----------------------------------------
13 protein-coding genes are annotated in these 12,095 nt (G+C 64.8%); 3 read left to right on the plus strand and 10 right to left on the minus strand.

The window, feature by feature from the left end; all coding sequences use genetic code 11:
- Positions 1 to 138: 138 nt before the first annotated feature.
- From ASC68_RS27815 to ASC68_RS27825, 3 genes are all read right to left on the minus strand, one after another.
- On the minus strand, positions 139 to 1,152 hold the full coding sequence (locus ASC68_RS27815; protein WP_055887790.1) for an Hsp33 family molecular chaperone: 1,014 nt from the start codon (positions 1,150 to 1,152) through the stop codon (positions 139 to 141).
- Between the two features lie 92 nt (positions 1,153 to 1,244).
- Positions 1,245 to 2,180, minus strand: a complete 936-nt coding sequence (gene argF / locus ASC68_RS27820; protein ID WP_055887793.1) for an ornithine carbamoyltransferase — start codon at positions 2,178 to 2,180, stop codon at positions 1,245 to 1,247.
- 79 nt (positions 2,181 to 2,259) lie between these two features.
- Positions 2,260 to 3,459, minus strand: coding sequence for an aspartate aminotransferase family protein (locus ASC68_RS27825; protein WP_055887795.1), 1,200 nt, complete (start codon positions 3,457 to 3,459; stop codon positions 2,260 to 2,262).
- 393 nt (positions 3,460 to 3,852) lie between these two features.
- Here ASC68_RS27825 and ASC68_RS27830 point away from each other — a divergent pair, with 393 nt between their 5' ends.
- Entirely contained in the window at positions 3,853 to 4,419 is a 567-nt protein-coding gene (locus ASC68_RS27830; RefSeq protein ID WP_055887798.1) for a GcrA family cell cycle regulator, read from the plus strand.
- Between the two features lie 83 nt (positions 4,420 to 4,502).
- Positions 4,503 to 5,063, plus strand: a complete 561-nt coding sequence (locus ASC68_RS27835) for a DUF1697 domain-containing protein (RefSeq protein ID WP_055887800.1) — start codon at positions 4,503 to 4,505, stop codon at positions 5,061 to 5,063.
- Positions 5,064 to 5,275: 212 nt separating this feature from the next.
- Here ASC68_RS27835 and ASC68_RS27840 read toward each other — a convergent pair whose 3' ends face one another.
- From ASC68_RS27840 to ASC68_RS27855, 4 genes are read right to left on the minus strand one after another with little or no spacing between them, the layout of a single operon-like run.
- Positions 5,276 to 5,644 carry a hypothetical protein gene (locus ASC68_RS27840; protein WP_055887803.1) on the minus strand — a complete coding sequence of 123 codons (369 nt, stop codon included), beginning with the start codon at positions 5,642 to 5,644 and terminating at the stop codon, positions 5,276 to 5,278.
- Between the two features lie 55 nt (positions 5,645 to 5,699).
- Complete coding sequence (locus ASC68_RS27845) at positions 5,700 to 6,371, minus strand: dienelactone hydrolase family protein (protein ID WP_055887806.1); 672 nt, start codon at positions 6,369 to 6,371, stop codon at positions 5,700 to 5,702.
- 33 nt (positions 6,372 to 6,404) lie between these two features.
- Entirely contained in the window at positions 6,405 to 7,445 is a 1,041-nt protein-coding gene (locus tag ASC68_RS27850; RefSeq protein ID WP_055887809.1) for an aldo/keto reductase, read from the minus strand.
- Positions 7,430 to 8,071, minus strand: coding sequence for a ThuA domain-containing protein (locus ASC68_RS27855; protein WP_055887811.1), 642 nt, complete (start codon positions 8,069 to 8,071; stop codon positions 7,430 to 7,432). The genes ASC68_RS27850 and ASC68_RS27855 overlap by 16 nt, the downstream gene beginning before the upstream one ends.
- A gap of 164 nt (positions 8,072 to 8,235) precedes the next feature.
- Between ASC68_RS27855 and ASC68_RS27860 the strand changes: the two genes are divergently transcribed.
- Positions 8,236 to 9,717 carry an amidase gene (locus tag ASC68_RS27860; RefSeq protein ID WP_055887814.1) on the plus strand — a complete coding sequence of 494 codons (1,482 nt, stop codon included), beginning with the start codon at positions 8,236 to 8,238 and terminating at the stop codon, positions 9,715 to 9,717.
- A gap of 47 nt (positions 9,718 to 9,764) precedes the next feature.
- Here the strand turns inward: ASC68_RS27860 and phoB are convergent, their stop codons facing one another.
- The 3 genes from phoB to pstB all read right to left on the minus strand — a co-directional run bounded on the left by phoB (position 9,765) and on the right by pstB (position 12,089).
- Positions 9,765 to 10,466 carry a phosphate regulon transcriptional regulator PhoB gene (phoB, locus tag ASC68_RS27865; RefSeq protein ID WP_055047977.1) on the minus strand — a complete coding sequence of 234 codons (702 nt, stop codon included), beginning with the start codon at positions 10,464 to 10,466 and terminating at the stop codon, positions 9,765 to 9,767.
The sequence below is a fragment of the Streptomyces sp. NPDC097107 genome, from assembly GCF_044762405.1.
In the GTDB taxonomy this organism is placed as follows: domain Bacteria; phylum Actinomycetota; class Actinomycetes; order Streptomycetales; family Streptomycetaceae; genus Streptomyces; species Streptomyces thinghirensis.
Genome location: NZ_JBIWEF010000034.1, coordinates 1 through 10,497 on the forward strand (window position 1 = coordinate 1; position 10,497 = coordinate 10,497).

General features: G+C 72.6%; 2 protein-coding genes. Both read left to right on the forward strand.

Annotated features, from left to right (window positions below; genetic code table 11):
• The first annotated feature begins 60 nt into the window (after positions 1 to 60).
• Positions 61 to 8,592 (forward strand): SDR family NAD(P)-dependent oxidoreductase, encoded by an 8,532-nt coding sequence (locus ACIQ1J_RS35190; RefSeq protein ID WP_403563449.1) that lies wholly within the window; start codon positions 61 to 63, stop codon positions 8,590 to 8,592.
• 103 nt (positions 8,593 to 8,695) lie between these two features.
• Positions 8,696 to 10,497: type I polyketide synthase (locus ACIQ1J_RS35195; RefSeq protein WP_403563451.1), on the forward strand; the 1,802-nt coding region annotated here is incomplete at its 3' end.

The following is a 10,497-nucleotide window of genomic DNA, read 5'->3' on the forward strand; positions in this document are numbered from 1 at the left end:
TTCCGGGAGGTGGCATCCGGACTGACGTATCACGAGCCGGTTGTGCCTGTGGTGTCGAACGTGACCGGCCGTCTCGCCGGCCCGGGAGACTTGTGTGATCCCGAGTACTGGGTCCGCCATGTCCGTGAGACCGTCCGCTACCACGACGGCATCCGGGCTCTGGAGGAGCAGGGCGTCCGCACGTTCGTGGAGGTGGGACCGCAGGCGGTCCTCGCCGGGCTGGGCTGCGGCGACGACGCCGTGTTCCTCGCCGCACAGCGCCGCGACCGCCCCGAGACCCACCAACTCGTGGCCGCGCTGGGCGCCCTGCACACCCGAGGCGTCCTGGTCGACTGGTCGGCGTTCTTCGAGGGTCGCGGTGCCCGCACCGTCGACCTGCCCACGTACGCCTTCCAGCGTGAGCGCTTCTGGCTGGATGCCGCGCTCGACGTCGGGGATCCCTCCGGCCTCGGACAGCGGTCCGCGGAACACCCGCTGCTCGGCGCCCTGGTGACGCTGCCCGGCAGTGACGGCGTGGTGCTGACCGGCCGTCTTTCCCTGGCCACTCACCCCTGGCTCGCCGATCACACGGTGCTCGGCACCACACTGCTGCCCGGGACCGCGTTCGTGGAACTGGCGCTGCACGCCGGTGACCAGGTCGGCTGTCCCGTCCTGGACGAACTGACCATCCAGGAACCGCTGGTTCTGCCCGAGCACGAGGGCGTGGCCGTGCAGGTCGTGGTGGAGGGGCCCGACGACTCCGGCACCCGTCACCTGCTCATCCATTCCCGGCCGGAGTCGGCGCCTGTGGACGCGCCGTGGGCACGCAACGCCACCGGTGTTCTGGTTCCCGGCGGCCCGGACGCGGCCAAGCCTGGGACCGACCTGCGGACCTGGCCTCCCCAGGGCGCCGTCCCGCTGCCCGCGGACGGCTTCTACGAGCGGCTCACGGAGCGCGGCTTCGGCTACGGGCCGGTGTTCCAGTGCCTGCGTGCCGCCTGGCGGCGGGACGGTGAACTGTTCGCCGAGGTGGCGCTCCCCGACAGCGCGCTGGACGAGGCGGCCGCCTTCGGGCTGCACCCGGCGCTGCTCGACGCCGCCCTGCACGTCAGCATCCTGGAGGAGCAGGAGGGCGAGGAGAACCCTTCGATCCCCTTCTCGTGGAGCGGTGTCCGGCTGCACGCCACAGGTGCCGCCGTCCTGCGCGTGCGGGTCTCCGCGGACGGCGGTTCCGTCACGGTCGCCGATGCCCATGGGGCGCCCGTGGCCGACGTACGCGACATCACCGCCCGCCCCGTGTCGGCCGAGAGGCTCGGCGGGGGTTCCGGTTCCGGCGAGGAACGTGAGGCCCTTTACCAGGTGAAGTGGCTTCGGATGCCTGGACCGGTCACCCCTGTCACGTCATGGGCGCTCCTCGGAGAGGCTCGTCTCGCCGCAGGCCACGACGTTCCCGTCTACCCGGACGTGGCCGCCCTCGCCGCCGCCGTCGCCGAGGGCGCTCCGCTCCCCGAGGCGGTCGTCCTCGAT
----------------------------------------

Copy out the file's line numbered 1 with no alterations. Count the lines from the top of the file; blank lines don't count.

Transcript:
13 protein-coding genes are annotated in these 12,095 nt (G+C 64.8%); 3 read left to right on the plus strand and 10 right to left on the minus strand.